Municipal leaders and concerned residents from around Indiana met virtually to learn how climate change is affecting the state and what can be done to lessen future damage from related factors such as higher temperatures and increased rainfall.
Earth Charter Indiana, a nonprofit organization that seeks to promote and advance sustainability, hosted the Climate Leadership Summit Aug. 27. The summit was planned to be held in Evansville, but was moved online due to the COVID-19 pandemic.
A series of workshops during the conference taught attendees about how man-made climate change has altered life in Indiana over the last hundred years and the strategies communities can take to minimize effects that are expected to worsen in coming decades.
Scientists from Purdue University’s Climate Change Research Center explained how, despite a perception that climate change is solely a problem that is far away in both distance and time, climate change has demonstrably impacted the state’s weather.
“We can’t ignore the significance and relevance that climate change has in our own backyard,” said Melissa Widhalm, operations manager for the Purdue Climate Change Research Center. “Climate change is not just a problem for faraway places at distant points in the future. It’s not just a problem for our granddaughters. It’s a problem for us.”
Widhalm said the effects of climate change are visible, and Hoosiers are already feeling the impacts.
She said Indiana has warmed 1.3 degrees Fahrenheit over the last century, and annual precipitation has increased 6.5 inches during that same time period.
The warming has led to longer frost-free seasons, fewer cold days and significantly warmer overnight temperatures.
Climate change effects have led to a series of changes that affect vital parts of the state’s economy, said Widhalm.
Warmer overnight temperatures have suppressed maximum potential corn yields about 3 bushels per acre for every degree of nighttime warming. Increased rain has also washed away topsoil in some parts of the state.
In urban areas, increased stream flows due to heavier rain events have overwhelmed drainage systems, leading to more flooding.
Warming in the state is projected to continue and accelerate, with average temperatures increasing an additional 5 to 6 degrees Fahrenheit by mid-century.
Widhalm said that would lead to changes like an increase in the amount of premature deaths in the state, which plants can grow in the state and how much energy is used to cool buildings.
“The severity of impacts depends on vulnerability. The severity of impacts depends on whether we take action to adapt. And severity also matters whether we take action to reduce the overall levels of warming that happen,” she said.
Other workshops taught about tools available to find out what climate change threat will most affect certain areas of the state and what strategies and aid are available to help mitigate those threats, a process known as climate resilience.
Indiana University’s Environmental Resilience Institute presented several online tools like the ERI toolkit, which helps local governments provide information about adaptation strategies tailored to their communities; the Hoosier Resilience Index, which lets communities learn about current and future climate change impacts and how to prioritize actions to prepare; the Indiana Resilience Cohort, which lets cities, towns and county governments measure, manage and track their greenhouse gas emissions; and the Hoosier Life Survey, which tracks public opinion on attitudes toward topics like environmental change and policies to address them.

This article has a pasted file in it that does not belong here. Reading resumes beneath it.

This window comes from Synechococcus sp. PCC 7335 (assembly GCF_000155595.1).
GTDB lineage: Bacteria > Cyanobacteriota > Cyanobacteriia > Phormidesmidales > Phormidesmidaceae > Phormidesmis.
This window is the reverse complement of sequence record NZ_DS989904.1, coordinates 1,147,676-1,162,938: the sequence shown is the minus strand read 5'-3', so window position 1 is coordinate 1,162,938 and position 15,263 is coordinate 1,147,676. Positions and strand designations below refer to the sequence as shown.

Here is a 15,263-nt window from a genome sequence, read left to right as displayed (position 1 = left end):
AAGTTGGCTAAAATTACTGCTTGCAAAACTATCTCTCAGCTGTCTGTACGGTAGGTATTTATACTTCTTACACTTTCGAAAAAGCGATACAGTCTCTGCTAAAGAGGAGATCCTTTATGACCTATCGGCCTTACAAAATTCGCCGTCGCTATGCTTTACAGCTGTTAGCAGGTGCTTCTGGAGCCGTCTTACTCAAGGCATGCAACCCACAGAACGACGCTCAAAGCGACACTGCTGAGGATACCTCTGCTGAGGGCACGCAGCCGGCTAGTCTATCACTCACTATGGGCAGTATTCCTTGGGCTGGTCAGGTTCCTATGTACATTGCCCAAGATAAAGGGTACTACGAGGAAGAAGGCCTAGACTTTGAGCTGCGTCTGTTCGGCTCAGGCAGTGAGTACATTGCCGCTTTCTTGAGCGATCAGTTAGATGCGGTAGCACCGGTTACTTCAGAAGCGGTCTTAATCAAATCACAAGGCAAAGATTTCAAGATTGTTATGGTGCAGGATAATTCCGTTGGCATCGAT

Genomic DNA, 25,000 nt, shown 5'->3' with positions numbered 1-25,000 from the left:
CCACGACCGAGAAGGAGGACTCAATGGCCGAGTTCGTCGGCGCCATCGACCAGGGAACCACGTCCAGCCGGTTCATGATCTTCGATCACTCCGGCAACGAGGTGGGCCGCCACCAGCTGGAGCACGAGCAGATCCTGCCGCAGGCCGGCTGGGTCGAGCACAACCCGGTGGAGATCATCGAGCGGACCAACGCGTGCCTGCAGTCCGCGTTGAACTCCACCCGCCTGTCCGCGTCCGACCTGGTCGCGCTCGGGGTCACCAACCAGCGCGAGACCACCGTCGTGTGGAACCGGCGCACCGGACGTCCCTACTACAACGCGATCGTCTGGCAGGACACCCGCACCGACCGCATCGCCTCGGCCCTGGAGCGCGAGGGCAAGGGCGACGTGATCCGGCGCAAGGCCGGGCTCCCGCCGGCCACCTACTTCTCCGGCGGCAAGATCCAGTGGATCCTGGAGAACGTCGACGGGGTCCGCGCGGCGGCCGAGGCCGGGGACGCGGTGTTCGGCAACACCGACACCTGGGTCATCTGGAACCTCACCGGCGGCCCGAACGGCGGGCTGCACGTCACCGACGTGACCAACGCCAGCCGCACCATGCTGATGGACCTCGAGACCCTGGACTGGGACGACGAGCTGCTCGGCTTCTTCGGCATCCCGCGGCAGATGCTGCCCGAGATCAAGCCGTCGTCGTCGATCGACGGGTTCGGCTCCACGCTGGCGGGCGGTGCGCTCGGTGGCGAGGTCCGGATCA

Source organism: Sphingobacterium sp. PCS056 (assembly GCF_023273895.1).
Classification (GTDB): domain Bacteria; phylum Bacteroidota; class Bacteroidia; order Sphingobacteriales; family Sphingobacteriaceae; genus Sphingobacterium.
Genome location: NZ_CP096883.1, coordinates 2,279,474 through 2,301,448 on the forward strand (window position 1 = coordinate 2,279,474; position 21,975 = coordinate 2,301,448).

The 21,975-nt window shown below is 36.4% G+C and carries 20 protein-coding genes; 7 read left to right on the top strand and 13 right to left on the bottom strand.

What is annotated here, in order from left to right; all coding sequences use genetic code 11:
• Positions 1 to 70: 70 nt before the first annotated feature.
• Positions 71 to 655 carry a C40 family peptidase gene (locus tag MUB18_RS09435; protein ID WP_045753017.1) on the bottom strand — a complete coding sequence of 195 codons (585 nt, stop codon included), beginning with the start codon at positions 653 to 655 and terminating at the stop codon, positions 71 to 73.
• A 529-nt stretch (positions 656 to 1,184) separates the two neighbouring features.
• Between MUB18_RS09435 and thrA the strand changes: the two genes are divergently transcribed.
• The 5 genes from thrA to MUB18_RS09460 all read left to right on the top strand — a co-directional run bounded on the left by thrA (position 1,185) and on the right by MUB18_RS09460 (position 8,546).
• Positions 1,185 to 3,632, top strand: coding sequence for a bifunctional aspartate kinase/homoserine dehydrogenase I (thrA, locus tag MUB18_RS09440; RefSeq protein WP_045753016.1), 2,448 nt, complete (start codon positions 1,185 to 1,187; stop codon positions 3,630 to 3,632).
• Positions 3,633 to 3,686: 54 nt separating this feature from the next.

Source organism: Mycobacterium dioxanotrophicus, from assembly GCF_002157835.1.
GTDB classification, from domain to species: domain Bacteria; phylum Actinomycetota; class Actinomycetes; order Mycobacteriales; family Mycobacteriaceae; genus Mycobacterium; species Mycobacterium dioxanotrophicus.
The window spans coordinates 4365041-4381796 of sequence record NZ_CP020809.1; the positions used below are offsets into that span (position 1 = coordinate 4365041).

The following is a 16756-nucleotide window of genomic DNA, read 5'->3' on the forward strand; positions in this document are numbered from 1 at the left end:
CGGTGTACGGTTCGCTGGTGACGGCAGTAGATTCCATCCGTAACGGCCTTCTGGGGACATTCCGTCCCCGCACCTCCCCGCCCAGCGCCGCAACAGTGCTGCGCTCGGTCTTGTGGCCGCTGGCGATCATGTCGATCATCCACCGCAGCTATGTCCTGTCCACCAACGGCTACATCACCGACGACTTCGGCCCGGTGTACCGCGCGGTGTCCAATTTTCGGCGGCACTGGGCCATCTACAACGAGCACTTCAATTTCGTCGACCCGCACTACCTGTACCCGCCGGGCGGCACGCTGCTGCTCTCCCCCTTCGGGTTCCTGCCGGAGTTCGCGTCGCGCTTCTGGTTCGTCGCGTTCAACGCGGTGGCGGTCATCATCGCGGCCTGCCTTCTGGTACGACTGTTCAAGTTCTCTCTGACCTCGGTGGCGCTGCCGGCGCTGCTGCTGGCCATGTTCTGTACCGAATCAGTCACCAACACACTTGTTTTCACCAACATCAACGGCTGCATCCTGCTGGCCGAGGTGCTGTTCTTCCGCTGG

During the summit, mayors and city officials from Gary, Crawfordsville, Fort Wayne, New Albany, Evansville, Goshen and West Lafayette spoke about how they used those tools and other measures to limit the damage caused by climate change impacts in their communities.
Gary Mayor Jerome Prince said one strategy was to bring awareness of the problems to community members who may not be aware of the real cost of climate change.
“Most recently, we sponsored a climate resiliency ordinance, and the common council actually passed it. We think that was a tremendous step to bring awareness not only to our colleagues outside of local government, but certainly to make it more known to our local residents and businesses what our intentions are, what our desires are and what our priorities are,” said Prince.
Fort Wayne Mayor Tom Henry said keeping the public informed helped his city fund the $200 million Deep Rock Tunnel, a 5-mile long sewer tunnel dug 200 feet under the surface that will be able to handle increased streamflow caused by more frequent heavy rain events.
“When we took this project to the general public and told that what we were trying to do to clean up our rivers and to provide an environment that we could be proud of, and we told them it was going to be a $200 million project that they would be paying for with increased utility rates, we never received one complaint,” said Henry. “We made them a part of the decision-making process. We allowed them to provide input, suggestions, comments. We had public hearings, and I think that because they knew what we were trying to do that would not only benefit us now but certainly the next generation, we did not receive one complaint.”
Other workshops discussed clean energy strategies, expanding access to renewable energy, increasing equity for underserved farmers in Indiana and confronting environmental racism.
Earth Charter Indiana plans to hold its 2021 summit in Evansville.